Death—and After? eBook

This eBook from the Gutenberg Project consists of approximately 84 pages of information about Death—and After?.
We may use such phrases as intellectual counters, but for no ordinary mind—­dominated by its physical brain and brain-born intellect—­can they have a living signification.  All that words can convey is that Nirvana is a sublime state of conscious rest in omniscience.  It would be ludicrous, after all that has gone before, to turn to the various discussions which have been carried on by students of exoteric Buddhism as to whether Nirvana does or does not mean annihilation.  Worldly similes fall short of indicating the feeling with which the graduates of Esoteric Science regard such a question.  Does the last penalty of the law mean the highest honour of the peerage?  Is a wooden spoon the emblem of the most illustrious pre-eminence in learning?  Such questions as these but faintly symbolise the extravagance of the question whether Nirvana is held by Buddhism to be equivalent to annihilation.[41]

So we learn from the Secret Doctrine that the Nirvani returns to cosmic activity in a new cycle of manifestation, and that

The thread of radiance which is imperishable and dissolves only in Nirvana, re-emerges from it in its integrity on the day when the Great Law calls all things back into action.[42]


We are now in position to discriminate between the various kinds of communication possible between those whom we foolishly divide into “dead” and “living,” as though the body were the man, or the man could die.  “Communications between the embodied and the disembodied” would be a more satisfactory phrase.

First, let us put aside as unsuitable the word Spirit:  Spirit does not communicate with Spirit in any way conceivable by us.  That highest principle is not yet manifest in the flesh; it remains the hidden fount of all, the eternal Energy, one of the poles of Being in manifestation.  The word is loosely used to denote lofty Intelligences, who live and move beyond all conditions of matter imaginable by us, but pure Spirit is at present as inconceivable by us as pure matter.  And as in dealing with possible “communications” we have average human beings as recipients, we may as well exclude the word Spirit as much as possible, and so get rid of ambiguity.  But in quotations the word often occurs, in deference to the habit of the day, and it then denotes the Ego.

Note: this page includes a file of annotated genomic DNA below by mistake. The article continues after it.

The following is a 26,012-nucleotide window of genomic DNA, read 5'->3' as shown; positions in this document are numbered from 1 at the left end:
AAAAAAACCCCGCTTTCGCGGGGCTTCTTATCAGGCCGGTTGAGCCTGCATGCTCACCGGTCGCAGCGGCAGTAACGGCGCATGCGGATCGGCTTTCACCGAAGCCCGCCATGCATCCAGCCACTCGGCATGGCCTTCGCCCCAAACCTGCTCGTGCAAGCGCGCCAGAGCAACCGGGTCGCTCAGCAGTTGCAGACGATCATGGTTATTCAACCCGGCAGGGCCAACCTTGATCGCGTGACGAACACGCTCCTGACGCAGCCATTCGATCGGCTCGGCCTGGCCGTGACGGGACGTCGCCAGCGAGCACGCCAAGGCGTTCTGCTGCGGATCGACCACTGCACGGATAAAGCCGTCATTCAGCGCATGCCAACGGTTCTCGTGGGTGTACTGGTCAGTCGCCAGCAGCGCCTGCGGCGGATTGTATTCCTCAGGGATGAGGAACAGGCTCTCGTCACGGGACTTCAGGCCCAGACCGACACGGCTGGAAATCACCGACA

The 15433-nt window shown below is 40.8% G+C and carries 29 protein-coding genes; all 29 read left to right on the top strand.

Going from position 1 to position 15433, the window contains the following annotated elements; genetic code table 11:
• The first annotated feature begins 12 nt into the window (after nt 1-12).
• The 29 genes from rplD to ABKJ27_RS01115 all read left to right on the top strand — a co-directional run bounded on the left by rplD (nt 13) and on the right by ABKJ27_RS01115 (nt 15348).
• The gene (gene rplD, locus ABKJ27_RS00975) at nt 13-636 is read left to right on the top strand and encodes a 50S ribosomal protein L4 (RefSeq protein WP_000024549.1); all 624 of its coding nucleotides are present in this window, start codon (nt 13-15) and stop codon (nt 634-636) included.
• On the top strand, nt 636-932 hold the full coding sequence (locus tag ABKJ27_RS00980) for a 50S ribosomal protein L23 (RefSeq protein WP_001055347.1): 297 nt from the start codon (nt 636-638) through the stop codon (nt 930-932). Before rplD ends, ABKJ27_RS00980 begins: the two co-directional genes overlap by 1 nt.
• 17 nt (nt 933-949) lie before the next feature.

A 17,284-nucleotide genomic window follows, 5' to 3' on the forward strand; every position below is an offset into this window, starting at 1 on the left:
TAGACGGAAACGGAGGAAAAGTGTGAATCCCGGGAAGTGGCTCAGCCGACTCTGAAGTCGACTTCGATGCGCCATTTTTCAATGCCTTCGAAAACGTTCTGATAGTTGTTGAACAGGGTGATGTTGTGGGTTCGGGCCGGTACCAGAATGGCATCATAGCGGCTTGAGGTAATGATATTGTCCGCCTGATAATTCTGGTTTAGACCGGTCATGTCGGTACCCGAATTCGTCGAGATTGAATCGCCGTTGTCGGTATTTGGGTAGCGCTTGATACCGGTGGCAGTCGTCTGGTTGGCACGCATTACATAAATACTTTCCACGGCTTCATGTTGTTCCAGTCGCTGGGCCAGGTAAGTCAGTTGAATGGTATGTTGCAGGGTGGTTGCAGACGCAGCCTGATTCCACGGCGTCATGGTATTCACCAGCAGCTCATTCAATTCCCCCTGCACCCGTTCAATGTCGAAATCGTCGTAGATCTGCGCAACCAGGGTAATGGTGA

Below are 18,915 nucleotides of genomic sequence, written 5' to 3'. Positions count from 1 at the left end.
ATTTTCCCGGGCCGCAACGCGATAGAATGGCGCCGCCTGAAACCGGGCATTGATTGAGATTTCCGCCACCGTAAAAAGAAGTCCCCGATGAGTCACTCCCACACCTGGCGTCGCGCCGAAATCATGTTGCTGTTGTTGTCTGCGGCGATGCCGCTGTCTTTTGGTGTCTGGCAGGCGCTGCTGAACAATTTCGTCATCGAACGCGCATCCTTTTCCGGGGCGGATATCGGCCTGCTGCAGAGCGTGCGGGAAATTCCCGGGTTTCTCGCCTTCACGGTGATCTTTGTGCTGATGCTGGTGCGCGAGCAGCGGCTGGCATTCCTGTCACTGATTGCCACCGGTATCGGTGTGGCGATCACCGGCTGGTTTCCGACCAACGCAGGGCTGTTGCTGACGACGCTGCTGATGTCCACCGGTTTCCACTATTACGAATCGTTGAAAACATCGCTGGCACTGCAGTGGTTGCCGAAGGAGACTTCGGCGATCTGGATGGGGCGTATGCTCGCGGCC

Taking the stages through which the living man passes after “Death”, or the shaking off of the body, we can readily classify the communications that may be received, or the appearances that may be seen: 

I. While the Soul has shaken off only the dense body, and remains still clothed in the etheric double.  This is a brief period only, but during it the disembodied Soul may show itself, clad in this ethereal garment.

Project Gutenberg
Death—and After? from Project Gutenberg. Public domain.
Follow Us on Facebook